Making Short Form Videos

flickr photo by clevercupcakes shared under a Creative Commons (BY) license
flickr photo by clevercupcakes shared under a Creative Commons (BY) license

scan with app


It used to be it took technical teams, time, and expensive equipment to create a video. Today you can produce compelling video content on a mobile device that first in your pocket. In this studio, we explore “short form” videos that in many ways are somewhere between a photograph and a video, rather than like film.

Short form video can help document processes, motion, or sequential procedures in just a few seconds to demonstrate the step of a process or show something that is important to understand. Stop motion video can stress the important portions of actions that may take a long time to play out in the world. Repeated or looped video can quickly reinforce an idea. Or you can generate can draw attention to your content with a stop-motion animation or surrealistic remixes.

In this studio, you will explore creating video or animation loops from images and video captured with iPad camera.

Examples to Inspire Ideas

These KINDS OF videos are familiar in social media. As “memes” they are often attempts at humor or expression of emotions. We have a small collection of examples created with the tools used in the challenges for this studio.

Short Form Video Examples

Review at least 4 videos. Try to identify the most compelling features as well as considering what things you might try to conveyed in a short, repeated video.

Considerations For Creating Short Videos

  • A short video may take a lot of planning. Consider sketching out the flow or creating storyboards (see the Storyboard challenge). If the video will loop plan on how to repeat the first frames into the last so the loop looks smooth.
  • Set up good lighting. The iPad video camera is not very high quality, so makr sure you plan to shoot in the best lighting possible. Your videos will be better with bright, even lighting, see if you can move outdoors or use natural light coming in through windows. Use something like a white piece of cardboard to bounce natural light back into your subject area. Consider other light sources for indoor video work.
  • Avoid distracting backgrounds and foregrounds. Remove anything that might clutter or be distracting in the foreground or the background. Use a solid sheet or blanket to hide what is behind your subject. Do not film into open windows or where there are strong lights in the background.
  • Pay attention to audio levels. Try to record in a place free of background noise. Unless you are using an external microphone make sure the source of your sounds are within a few feet of the iPad.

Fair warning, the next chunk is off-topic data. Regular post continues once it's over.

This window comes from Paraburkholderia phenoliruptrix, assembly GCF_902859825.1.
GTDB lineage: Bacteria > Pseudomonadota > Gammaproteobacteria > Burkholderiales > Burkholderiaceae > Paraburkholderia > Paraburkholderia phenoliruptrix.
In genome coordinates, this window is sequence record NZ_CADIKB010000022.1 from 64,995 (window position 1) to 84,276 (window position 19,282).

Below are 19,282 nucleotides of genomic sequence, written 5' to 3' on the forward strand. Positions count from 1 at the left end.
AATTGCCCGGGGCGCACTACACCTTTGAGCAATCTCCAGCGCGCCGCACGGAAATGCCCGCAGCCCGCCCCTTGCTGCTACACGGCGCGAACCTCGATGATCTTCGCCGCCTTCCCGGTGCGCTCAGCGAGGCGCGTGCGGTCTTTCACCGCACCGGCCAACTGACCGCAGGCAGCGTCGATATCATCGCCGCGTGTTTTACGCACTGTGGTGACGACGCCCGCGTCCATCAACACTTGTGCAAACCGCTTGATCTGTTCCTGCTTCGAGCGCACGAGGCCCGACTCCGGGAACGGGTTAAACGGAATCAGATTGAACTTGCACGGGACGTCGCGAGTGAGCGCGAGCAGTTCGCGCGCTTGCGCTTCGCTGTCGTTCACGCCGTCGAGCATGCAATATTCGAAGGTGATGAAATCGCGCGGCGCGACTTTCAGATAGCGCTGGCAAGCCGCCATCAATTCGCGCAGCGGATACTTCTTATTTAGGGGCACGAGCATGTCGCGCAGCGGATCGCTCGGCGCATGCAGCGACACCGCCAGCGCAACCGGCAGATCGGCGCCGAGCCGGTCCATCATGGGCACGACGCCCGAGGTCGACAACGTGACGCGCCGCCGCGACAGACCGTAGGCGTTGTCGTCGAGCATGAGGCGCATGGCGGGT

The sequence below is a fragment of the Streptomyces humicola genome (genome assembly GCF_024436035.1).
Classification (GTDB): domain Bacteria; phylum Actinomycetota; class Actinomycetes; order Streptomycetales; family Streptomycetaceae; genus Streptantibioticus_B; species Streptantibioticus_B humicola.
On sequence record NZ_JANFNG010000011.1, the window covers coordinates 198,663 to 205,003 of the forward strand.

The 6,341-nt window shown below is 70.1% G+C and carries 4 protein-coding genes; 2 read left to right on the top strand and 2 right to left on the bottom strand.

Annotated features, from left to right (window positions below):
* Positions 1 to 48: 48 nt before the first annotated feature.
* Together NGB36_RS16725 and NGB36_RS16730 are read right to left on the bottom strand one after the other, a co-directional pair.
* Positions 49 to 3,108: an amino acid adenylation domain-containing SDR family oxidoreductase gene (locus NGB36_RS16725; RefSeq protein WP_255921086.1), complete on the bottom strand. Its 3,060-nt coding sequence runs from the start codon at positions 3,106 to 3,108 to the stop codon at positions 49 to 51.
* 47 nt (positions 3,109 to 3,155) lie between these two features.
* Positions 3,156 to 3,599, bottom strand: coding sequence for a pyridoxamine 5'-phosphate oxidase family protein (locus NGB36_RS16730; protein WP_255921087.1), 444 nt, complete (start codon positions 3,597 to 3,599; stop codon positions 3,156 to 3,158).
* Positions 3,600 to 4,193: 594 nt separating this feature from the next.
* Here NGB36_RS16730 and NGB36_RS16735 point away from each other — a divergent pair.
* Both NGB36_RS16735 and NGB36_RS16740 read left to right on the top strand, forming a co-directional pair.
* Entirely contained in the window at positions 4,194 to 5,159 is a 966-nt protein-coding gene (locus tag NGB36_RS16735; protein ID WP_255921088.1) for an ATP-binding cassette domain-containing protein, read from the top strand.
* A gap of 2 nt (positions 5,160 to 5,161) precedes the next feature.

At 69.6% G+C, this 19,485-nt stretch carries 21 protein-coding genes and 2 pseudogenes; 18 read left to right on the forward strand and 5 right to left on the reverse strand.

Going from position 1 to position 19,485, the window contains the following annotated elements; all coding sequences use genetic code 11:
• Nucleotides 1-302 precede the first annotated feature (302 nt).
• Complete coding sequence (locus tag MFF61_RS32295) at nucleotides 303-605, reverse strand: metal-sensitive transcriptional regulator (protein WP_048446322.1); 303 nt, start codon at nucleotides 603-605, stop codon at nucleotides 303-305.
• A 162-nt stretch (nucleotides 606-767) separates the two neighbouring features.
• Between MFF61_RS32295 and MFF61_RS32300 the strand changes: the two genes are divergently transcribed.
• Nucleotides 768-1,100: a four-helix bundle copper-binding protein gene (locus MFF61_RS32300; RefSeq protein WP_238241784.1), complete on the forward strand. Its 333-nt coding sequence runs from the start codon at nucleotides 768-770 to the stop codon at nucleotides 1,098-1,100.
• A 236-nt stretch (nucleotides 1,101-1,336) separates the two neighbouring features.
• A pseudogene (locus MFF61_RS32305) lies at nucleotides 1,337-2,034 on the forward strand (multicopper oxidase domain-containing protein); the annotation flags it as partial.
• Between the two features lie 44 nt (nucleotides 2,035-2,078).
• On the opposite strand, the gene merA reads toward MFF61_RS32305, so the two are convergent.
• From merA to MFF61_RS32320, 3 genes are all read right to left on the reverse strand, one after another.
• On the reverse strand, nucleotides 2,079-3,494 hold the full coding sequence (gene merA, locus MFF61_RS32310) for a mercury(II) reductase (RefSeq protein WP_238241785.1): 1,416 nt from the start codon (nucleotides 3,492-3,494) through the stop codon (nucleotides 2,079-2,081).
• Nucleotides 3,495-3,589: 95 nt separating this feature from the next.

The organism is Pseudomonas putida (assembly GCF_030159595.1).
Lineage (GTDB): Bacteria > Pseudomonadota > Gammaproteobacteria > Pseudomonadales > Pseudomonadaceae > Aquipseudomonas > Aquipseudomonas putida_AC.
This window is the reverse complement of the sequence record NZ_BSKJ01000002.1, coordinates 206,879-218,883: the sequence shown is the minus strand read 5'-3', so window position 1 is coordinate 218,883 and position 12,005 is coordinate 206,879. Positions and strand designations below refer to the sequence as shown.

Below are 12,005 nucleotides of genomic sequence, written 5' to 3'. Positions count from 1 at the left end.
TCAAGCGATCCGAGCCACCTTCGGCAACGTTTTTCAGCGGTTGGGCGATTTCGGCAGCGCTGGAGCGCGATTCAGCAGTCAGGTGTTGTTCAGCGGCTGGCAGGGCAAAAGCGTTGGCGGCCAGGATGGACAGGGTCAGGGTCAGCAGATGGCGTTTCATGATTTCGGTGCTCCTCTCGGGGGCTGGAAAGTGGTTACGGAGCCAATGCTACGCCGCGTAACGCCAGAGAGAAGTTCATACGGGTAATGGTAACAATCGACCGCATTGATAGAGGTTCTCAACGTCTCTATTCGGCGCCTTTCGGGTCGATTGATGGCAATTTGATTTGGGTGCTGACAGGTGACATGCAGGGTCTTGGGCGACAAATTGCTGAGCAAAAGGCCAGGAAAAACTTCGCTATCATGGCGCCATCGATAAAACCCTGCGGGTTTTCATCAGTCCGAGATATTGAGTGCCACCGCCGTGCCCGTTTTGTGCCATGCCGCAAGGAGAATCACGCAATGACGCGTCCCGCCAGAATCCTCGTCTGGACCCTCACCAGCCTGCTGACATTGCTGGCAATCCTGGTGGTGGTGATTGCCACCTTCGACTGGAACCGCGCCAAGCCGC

• Prop up the iPad steady. Holding the device in your hands will only work if you want the shaky feel in your video. Experiment with ways to prop up the iPad by leaning it against objects or use accessories meant to hold iPads steady.
  • Learn how the tool or app you are using allows you to fine tune or export the video Many apps require you record in sequence. You might be challenged to fit your idea into the 6 seconds allowed by Vine or the 15 seconds of an Instagram video. Some apps (Animoto, Hyperlapse) will allow you to export or save the video to your camera roll on the iPad, and from there you can upload to YouTube.

Resources For Creating Short Videos


  • Make a 30 Second Animoto – With Animoto you select photos and video clips from your iPad and it can turn them into highly stylized videos up to 30 seconds in length. It chooses video effects to match your content. Select from pre-built themes and a music library.
  • GIFBooming a Short Video – use a series of images or short video clips recorded on your device to turn create an animated GIF.
  • Looping Vines and Instagram Videos – Experiment with making continuous looping videos from 6 seconds max (Vine) to 15 seconds (Instagram).
  • Speed Up Time with Hyperlapse – Compress time for a walkthrough or a stop motion sequence.
  • An Acapella Message combine up to nine videos that play together at once.


What kinds of ways can you use the looping nature of short videos? Consider them not strictly as stand alone pieces of instructional content, but perhaps as part of other materials and activities. What might students learn in creating such kinds of video themselves? What does the affordance of a mobile device enable for them to create videos out in the world?

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